Mr. DeCordova pointed out that works by emerging artists usually cost less than similar works by artists with established reputations, whose large pieces can command five figures. So don’t be put off by an out-of-my-range price tag; art dealers can usually find alternatives that suit your budget.
Some artists, such as Greenport’s Terrance Joyce and Rich Fiedler, represent themselves in storefront studio-galleries. Jacqueline Penney, at age 80, paints and sells her own works from her landmark Cutchogue barn-studio. These artists continue the tradition of the plein air Peconic School that flourished at the turn of the 20th century. Artists of that school — Whitney Hubbard and Caroline Bell, among them — weren’t that interested in modernism or in achieving national fame. They became local treasures who captured a sense of time and place. Today’s local scenic artists follow in their paths.
Original watercolors and large oils and acrylics by local artists today range in price from $300 to $17,000. Many sell reproductions in the form of giclées, digital reproductions of a painting done on paper or canvas. Though they may be signed and numbered, these multiple copies are not original works of art (there are some exceptions), as are etchings, lithographs and woodcuts. Giclées may be good choices for buyers who want a specific image but can’t afford the original. Always ask a gallerist to explain what kind of “print” you’re looking at. If you’re thinking of investment value, you may wish to consider an original fine-art alternative.
Many art-studio gallerists rent space to other artists, in lieu of commissions. Some, such as Winter Harbor Gallery in Greenport, also show the work of a variety of jewelry and craft artisans.
Other alternative art venues include libraries, restaurants, wineries and other establishments where art selections are often made by non-art professionals; some offer free wall space while others rent it or take commissions. It’s fun perusing these spaces, where works vary wildly in artistic quality and price, the two often unrelated.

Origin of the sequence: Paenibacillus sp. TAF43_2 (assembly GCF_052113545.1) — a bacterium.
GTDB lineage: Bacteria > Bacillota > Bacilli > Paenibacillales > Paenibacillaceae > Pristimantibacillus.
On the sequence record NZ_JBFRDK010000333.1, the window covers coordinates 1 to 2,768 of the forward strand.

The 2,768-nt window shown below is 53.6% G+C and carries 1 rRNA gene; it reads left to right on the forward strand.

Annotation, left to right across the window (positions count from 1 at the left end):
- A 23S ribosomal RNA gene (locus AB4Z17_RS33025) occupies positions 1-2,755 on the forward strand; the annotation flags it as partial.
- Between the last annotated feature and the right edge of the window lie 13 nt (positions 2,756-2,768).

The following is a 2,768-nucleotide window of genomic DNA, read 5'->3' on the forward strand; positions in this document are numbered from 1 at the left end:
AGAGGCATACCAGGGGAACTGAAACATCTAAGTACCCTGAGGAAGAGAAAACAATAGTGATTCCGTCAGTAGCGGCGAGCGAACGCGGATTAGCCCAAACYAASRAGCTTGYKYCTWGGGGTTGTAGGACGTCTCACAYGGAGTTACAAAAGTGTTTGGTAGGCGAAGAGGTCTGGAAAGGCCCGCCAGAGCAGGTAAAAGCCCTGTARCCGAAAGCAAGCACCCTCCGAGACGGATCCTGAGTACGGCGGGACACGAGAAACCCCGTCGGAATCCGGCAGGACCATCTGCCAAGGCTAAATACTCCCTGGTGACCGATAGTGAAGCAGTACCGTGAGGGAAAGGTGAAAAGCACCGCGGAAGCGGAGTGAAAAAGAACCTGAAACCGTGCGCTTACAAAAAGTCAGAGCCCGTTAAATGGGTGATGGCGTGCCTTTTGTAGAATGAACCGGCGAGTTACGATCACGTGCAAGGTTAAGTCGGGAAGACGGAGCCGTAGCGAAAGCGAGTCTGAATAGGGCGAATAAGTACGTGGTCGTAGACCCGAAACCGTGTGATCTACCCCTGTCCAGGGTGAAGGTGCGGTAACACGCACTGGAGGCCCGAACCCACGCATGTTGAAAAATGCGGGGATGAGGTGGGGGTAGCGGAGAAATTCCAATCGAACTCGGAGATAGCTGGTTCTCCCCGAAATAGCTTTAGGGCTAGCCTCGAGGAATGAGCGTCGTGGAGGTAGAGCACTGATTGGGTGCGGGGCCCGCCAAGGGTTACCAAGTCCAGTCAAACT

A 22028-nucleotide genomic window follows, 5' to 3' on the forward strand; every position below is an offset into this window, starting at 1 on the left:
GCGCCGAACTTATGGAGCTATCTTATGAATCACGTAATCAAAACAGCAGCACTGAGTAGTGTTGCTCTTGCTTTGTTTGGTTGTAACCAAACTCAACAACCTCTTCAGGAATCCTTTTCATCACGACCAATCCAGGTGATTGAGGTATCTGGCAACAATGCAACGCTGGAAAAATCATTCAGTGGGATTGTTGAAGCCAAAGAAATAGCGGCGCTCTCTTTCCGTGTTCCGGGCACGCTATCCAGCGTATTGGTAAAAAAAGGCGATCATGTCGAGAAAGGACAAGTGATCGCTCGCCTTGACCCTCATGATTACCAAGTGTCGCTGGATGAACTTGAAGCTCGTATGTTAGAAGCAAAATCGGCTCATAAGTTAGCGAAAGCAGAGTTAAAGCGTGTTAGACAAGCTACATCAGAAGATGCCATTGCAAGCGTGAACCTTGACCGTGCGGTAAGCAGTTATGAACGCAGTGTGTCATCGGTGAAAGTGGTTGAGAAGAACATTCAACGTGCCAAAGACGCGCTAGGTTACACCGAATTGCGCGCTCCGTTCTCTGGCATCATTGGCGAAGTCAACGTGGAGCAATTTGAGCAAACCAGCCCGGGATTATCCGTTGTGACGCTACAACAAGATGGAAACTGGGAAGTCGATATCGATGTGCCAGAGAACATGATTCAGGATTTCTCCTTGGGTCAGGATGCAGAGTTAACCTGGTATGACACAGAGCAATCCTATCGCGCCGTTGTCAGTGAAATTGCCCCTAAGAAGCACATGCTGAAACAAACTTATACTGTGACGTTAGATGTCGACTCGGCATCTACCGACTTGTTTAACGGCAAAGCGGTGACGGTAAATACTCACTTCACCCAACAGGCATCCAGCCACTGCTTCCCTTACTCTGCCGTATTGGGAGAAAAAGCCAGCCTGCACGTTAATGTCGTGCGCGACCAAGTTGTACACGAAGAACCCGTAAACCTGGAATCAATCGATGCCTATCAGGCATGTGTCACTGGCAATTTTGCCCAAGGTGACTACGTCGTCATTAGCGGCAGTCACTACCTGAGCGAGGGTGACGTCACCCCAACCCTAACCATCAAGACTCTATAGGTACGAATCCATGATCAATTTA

East End Arts Council in Riverhead, an important community resource since 1972, offers all artists, from emerging and self-taught to well schooled, an opportunity to show their work in juried exhibitions. They pay an entry fee to submit pieces for consideration in a given show. The submissions, which must comply with a theme determined by gallery director Jane Kirkwood, are judged by an outside art professional who selects works to be shown and designates prizewinners. Visitors to EEAC have access to an artists’ registry containing sample images of hundreds of artists. This year, the organization has adopted a theme, “Art and Passion: Year of the Collector, 2011,” that covers a broad range of programs dealing with the art of collecting.
Auctions and studio tours, often part of charitable fundraisers, are great opportunities to meet artists and purchase their work at a fraction of its usual cost. But a word about bargains: Except for these fundraisers, serious artists tenaciously maintain their pricing; it is essential to their credibility in the art market and to their relationships with the galleries that represent them. It also helps ensure the value of what a collector buys. Beware of artists whose prices rise and fall with local temperatures.